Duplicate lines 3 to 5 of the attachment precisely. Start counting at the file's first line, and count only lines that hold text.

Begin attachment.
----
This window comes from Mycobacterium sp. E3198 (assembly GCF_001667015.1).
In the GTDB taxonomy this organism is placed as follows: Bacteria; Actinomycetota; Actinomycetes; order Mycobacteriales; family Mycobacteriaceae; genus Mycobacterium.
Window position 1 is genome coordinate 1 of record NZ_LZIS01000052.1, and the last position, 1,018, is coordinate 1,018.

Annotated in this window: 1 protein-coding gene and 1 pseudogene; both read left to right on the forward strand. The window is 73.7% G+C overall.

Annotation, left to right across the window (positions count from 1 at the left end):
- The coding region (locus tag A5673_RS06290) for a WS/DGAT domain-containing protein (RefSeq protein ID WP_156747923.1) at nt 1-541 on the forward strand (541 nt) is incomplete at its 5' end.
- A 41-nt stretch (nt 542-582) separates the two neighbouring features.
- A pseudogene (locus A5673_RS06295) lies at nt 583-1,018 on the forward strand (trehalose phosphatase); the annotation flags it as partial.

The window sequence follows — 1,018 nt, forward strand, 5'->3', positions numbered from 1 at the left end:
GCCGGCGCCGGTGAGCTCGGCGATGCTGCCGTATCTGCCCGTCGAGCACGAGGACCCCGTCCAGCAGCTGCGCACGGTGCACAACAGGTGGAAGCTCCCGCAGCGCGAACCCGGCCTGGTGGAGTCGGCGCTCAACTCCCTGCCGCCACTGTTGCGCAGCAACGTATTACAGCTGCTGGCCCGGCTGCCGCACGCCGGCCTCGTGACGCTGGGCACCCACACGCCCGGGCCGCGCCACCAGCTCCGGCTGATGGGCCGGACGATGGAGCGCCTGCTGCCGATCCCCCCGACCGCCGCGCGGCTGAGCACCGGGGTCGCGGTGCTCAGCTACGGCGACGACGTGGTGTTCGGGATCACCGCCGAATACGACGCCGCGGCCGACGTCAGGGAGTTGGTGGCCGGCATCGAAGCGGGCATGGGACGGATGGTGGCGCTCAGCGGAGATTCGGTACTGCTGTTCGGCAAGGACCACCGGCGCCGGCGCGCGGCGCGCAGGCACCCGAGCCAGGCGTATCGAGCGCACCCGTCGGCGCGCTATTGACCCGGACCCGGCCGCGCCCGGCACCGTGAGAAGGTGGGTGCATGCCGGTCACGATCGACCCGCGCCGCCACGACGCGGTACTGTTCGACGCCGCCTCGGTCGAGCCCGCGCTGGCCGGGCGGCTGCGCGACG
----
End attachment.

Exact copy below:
Window position 1 is genome coordinate 1 of record NZ_LZIS01000052.1, and the last position, 1,018, is coordinate 1,018.

Annotated in this window: 1 protein-coding gene and 1 pseudogene; both read left to right on the forward strand. The window is 73.7% G+C overall.

Annotation, left to right across the window (positions count from 1 at the left end):